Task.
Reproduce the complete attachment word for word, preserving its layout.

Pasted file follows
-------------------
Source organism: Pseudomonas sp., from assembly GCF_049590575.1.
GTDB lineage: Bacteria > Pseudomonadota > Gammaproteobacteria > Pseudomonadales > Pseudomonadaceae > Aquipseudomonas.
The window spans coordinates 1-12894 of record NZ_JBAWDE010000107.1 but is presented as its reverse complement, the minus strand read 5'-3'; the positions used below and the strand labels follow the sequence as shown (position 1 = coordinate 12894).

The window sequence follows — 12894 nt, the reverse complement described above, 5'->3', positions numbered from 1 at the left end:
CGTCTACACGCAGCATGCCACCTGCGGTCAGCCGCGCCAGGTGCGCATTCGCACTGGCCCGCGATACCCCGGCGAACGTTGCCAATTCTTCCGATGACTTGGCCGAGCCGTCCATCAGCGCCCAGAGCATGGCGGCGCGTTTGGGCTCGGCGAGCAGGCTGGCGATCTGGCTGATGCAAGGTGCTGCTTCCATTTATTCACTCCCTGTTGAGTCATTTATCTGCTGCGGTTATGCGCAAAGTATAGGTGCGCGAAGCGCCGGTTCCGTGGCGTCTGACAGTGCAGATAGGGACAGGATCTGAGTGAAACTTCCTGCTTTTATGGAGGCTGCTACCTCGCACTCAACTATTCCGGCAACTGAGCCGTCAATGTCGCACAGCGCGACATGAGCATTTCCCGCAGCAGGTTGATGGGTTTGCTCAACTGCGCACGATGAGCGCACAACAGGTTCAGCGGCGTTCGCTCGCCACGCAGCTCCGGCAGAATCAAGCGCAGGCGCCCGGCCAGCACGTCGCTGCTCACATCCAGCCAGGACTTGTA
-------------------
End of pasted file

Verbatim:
Source organism: Pseudomonas sp., from assembly GCF_049590575.1.
GTDB lineage: Bacteria > Pseudomonadota > Gammaproteobacteria > Pseudomonadales > Pseudomonadaceae > Aquipseudomonas.
The window spans coordinates 1-12894 of record NZ_JBAWDE010000107.1 but is presented as its reverse complement, the minus strand read 5'-3'; the positions used below and the strand labels follow the sequence as shown (position 1 = coordinate 12894).

The window sequence follows — 12894 nt, the reverse complement described above, 5'->3', positions numbered from 1 at the left end:
CGTCTACACGCAGCATGCCACCTGCGGTCAGCCGCGCCAGGTGCGCATTCGCACTGGCCCGCGATACCCCGGCGAACGTTGCCAATTCTTCCGATGACTTGGCCGAGCCGTCCATCAGCGCCCAGAGCATGGCGGCGCGTTTGGGCTCGGCGAGCAGGCTGGCGATCTGGCTGATGCAAGGTGCTGCTTCCATTTATTCACTCCCTGTTGAGTCATTTATCTGCTGCGGTTATGCGCAAAGTATAGGTGCGCGAAGCGCCGGTTCCGTGGCGTCTGACAGTGCAGATAGGGACAGGATCTGAGTGAAACTTCCTGCTTTTATGGAGGCTGCTACCTCGCACTCAACTATTCCGGCAACTGAGCCGTCAATGTCGCACAGCGCGACATGAGCATTTCCCGCAGCAGGTTGATGGGTTTGCTCAACTGCGCACGATGAGCGCACAACAGGTTCAGCGGCGTTCGCTCGCCACGCAGCTCCGGCAGAATCAAGCGCAGGCGCCCGGCCAGCACGTCGCTGCTCACATCCAGCCAGGACTTGTA